GOP Attorneys General Warn Google Not to Discriminate Against Crisis Pregnancy Centers During Searches
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More than a dozen Republican attorneys general have warned Google not to limit crisis pregnancy centers (CPC) during search results, because it could lead to legal action.
Republican Virginia Attorney General Jason Miyares and Kentucky Attorney General Daniel Cameron, along with 15 other state attorneys general, wrote a letter to Sundar Pichai, CEO of Google and its parent company on Thursday.
"Suppressing pro-life and pro-mother voices at the urging of government officials would violate the most fundamental tenet of the American marketplace of ideas," the lawmakers stated.
We co-led a coalition of states in a letter this week to Google. The letter expresses concerns about recent political pressure encouraging Google to discriminate against crisis pregnancy centers in search results.— Attorney General Daniel Cameron (@kyoag) July 22, 2022
Learn more: https://t.co/NtUNBR2x2E pic.twitter.com/4cSVe9SMZT
The move comes a month after a group of pro-abortion politicians urged Google to eliminate access to pro-life centers during searches on Google Maps.
The senators sent a letter to Pichai on June 17, claiming that 37 percent of Google Maps results, and 11 percent of Google search results for "abortion clinic near me" and "abortion pill" were for pro-life women's clinics in "trigger law" states.
In the letter, CPCs are referred to as "anti-abortion fake clinics."
Then, New York Attorney General Letitia James (D) submitted a letter to Google on June 28, criticizing the company for allowing abortion inquiries to include results with CPCs.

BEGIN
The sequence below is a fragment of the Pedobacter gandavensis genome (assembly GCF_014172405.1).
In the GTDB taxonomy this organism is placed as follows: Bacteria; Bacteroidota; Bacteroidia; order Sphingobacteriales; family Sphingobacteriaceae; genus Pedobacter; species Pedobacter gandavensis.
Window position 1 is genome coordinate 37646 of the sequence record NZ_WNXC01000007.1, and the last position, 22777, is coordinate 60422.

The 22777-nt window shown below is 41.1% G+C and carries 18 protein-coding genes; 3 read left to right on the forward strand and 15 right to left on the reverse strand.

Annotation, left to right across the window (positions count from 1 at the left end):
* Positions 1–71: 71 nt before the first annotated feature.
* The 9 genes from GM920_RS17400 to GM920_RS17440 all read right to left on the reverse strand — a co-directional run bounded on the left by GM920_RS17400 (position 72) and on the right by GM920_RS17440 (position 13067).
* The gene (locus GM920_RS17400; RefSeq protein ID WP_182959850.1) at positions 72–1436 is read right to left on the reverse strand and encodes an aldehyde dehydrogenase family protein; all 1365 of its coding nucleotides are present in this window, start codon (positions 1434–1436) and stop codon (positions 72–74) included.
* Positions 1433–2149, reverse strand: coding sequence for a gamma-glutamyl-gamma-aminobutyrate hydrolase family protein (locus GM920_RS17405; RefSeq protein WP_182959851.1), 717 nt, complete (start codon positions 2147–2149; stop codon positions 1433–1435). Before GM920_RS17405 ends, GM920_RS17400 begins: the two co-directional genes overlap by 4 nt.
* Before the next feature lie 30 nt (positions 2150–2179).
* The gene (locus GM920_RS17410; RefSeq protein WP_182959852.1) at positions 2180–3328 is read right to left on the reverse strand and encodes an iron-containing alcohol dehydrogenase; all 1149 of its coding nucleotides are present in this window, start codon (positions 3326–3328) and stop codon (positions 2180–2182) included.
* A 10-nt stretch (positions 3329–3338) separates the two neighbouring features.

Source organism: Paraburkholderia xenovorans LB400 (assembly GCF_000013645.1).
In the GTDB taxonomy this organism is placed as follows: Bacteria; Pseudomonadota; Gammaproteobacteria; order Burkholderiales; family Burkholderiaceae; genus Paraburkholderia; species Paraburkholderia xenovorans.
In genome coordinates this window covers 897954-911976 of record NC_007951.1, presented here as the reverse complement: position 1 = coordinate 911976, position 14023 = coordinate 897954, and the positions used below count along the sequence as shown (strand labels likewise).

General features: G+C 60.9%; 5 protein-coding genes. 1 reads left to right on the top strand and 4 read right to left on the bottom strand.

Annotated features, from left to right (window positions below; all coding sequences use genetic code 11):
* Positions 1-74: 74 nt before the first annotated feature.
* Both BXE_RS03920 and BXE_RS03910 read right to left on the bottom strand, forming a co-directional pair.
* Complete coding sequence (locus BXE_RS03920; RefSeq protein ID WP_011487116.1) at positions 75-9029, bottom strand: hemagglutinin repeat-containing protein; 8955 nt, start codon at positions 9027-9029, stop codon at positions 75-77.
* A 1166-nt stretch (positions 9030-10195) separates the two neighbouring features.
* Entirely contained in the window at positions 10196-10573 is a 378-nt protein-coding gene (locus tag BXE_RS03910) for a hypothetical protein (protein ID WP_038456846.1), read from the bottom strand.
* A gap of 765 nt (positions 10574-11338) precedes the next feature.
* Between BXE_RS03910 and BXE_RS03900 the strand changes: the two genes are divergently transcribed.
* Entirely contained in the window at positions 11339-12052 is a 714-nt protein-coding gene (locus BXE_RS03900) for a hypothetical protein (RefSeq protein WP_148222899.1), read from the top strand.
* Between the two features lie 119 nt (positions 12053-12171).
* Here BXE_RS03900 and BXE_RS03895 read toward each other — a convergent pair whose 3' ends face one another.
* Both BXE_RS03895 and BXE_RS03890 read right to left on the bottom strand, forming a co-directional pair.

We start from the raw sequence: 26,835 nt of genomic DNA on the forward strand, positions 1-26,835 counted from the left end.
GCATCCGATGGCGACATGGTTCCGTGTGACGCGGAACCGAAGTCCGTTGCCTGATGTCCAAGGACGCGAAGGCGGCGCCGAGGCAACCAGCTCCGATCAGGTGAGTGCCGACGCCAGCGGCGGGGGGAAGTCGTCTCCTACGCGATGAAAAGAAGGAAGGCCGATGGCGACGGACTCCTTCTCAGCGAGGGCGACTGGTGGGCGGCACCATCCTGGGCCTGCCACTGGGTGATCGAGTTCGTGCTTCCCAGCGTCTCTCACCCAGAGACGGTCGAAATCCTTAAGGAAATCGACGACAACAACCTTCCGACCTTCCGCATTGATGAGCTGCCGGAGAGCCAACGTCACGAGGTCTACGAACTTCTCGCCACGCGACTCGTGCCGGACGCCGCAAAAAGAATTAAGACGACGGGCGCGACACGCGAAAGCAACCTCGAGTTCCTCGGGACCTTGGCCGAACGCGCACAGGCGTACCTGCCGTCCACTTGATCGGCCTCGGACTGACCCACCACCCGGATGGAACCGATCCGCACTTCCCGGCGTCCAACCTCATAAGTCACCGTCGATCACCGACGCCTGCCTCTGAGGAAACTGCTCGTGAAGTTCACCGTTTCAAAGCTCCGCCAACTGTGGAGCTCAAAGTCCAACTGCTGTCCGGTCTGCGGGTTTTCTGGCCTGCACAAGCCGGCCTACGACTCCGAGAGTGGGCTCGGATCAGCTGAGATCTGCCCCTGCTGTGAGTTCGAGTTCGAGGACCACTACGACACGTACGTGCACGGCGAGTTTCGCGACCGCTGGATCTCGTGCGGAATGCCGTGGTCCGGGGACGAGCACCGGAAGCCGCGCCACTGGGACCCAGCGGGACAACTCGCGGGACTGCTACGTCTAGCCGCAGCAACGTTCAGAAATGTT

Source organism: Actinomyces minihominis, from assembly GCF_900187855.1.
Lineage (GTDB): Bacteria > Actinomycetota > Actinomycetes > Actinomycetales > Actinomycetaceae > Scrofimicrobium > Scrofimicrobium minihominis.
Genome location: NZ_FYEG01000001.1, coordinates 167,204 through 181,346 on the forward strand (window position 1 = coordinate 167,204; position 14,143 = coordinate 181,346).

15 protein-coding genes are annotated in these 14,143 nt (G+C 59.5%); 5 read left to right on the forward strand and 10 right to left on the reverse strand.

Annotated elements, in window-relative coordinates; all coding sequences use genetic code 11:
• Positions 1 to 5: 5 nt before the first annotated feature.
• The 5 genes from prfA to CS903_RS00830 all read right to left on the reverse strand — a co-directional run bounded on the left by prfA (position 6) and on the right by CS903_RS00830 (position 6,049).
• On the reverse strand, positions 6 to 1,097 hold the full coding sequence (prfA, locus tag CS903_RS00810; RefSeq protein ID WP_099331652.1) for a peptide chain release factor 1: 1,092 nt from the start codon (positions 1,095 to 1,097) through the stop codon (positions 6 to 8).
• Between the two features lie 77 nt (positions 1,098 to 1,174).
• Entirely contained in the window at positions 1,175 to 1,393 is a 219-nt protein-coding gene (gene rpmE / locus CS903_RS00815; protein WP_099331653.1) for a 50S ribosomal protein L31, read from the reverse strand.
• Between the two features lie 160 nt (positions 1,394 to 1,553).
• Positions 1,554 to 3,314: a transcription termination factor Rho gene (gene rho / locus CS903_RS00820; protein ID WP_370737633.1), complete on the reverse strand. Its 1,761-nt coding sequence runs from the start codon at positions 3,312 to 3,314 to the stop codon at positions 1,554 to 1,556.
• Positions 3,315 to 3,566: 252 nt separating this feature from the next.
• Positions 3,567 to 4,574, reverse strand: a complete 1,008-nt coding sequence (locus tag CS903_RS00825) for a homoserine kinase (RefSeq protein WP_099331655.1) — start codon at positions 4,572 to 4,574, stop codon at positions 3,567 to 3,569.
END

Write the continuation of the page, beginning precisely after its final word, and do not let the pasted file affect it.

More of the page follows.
"Complying with these demands would constitute a grave assault on the principle of free speech," the attorneys general wrote. "'Unbiased access to information,' while no longer a component of Google's corporate creed, is still what Americans expect from your company. '[S]tudies have found web users are more likely to find and trust news through search than social media sites.'"
They further explained the actions that would be taken against Google if it adheres to the Democrats' "inappropriate demand."
"Our offices will (1) conduct thorough investigations to determine whether this suppression violates the antitrust laws of the United States and our States; (2) investigate whether Google's conduct amounts to an unlawful act of religious discrimination under state law; and (3) consider whether additional legislation—such as nondiscrimination rules under common carriage statutes—is necessary to protect consumers and markets," the attorneys general noted.
"We trust that you will treat this letter with the seriousness these issues require, and hope you will decide that Google's search results must not be subject to left-wing political pressure, which would actively harm women seeking essential assistance," the letter reads. "If you do not, we must avail ourselves of all lawful and appropriate means of protecting the rights of our constituents, of upholding viewpoint diversity, free expression, and the freedom of religion for all Americans, and of making sure that our markets are free in fact, not merely in theory."
The attorneys general mentioned a recent survey that explains the vital role that CPCs have in the life of expectant families.
Services cited in the letter include: "free ultrasounds, pregnancy tests, testing for sexually transmitted diseases, parenting and prenatal education classes, post-abortive care and recovery counseling, and free or reduced-cost diapers, baby clothes, car seats and strollers."
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